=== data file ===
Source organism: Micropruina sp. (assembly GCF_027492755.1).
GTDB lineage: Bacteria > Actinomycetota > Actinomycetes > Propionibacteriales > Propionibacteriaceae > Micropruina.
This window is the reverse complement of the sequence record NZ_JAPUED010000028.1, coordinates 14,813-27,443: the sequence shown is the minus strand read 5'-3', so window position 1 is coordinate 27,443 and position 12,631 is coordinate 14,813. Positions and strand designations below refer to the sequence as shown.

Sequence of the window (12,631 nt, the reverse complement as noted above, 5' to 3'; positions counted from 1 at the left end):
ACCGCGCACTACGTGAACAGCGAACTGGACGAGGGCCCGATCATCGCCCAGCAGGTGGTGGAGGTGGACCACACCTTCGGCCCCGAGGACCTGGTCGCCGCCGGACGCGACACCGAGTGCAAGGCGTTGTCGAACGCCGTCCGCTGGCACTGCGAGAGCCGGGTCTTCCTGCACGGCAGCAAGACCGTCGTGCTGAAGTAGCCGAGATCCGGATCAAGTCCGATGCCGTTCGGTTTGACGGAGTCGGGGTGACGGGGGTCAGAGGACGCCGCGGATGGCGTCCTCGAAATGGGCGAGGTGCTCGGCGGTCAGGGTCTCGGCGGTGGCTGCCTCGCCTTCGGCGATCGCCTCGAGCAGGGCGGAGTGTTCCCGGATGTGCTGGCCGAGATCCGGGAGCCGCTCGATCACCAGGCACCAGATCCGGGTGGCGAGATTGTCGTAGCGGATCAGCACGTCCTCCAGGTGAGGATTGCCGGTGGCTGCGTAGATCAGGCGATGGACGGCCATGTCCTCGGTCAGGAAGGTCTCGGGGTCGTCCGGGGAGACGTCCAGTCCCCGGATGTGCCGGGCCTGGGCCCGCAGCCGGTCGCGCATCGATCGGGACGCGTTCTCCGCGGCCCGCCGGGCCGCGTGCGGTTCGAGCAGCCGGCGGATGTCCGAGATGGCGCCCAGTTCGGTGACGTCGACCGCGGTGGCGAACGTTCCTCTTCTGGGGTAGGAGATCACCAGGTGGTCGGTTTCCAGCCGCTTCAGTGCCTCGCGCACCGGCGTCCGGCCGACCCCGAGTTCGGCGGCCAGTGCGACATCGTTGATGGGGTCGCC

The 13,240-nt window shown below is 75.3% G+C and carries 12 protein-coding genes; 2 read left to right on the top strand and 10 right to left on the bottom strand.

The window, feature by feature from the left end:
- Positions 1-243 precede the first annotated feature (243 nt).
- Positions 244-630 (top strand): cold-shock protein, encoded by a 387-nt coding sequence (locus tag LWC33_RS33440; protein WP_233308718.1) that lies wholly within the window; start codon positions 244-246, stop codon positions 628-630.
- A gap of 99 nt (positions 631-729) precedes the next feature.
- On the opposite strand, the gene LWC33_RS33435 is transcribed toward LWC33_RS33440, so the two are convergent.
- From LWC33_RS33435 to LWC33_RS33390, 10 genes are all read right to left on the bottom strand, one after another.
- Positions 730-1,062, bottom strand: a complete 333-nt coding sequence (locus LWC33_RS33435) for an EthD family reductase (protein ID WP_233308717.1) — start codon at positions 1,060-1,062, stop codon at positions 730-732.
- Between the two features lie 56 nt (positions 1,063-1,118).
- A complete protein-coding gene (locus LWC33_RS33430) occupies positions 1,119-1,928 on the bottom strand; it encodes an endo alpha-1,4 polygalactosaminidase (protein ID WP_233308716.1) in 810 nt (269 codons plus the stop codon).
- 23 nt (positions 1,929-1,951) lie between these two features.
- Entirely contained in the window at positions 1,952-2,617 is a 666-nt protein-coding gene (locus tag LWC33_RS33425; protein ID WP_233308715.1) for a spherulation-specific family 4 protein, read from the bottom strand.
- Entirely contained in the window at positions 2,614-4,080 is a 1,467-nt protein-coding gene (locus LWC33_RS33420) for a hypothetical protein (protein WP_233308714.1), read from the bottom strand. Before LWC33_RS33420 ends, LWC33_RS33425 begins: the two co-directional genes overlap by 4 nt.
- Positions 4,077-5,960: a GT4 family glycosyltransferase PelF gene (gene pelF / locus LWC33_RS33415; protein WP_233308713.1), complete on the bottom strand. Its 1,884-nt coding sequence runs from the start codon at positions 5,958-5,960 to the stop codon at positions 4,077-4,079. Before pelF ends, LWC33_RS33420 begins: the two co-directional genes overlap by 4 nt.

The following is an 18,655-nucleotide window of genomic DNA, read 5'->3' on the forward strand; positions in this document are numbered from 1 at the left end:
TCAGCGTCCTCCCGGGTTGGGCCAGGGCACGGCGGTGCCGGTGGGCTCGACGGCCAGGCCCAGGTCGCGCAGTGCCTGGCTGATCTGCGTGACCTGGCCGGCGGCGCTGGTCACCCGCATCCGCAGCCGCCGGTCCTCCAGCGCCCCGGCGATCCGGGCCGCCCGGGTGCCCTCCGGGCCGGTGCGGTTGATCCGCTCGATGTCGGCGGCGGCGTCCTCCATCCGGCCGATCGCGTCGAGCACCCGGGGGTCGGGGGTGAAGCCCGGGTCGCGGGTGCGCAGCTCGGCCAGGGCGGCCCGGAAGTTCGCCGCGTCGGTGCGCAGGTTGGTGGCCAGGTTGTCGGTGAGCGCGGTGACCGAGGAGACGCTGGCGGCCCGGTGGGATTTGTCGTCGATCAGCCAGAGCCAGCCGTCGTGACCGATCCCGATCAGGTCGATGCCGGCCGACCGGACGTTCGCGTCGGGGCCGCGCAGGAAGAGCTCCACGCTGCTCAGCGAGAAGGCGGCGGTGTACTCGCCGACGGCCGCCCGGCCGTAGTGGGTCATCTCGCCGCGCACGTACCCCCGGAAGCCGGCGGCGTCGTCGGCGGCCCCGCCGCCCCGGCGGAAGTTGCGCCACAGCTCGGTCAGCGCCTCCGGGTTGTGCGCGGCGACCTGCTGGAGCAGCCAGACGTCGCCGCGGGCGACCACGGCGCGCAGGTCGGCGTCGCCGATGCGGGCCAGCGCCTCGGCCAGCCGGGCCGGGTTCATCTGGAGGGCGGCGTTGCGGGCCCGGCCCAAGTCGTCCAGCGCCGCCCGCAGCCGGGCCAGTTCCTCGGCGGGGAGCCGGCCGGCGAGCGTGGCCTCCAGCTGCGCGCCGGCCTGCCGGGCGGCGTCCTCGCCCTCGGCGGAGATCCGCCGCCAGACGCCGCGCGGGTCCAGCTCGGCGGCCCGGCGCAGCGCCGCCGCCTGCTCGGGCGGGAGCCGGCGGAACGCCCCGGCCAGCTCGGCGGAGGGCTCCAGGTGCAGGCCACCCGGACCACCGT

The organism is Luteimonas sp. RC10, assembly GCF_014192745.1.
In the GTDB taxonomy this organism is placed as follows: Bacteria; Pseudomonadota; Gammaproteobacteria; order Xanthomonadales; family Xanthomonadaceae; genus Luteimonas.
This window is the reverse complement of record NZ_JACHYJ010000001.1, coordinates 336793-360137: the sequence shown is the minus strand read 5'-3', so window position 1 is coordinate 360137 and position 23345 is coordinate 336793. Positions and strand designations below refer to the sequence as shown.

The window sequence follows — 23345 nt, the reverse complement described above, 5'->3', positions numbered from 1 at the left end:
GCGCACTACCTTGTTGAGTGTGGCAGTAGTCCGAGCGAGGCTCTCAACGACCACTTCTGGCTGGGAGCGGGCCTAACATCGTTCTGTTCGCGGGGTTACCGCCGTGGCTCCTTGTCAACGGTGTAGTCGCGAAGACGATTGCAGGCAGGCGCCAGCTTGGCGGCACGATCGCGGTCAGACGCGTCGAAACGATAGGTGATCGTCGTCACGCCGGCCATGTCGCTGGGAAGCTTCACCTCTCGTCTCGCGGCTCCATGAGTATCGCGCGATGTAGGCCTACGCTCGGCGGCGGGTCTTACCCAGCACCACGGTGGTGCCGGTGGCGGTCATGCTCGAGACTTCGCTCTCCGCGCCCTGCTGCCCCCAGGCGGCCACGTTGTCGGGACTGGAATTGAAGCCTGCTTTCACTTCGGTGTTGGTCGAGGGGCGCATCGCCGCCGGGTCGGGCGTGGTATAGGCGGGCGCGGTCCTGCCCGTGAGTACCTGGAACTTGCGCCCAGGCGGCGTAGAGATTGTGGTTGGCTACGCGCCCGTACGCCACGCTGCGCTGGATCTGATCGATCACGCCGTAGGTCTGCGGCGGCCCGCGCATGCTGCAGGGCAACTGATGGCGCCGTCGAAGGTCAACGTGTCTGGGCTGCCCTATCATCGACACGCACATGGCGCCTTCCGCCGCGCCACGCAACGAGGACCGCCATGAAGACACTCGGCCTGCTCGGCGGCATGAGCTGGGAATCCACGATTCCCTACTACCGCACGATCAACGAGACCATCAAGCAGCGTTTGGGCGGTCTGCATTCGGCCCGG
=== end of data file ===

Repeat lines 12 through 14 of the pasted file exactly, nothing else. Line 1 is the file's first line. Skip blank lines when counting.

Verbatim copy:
- From LWC33_RS33435 to LWC33_RS33390, 10 genes are all read right to left on the bottom strand, one after another.
- Positions 730-1,062, bottom strand: a complete 333-nt coding sequence (locus LWC33_RS33435) for an EthD family reductase (protein ID WP_233308717.1) — start codon at positions 1,060-1,062, stop codon at positions 730-732.
- Between the two features lie 56 nt (positions 1,063-1,118).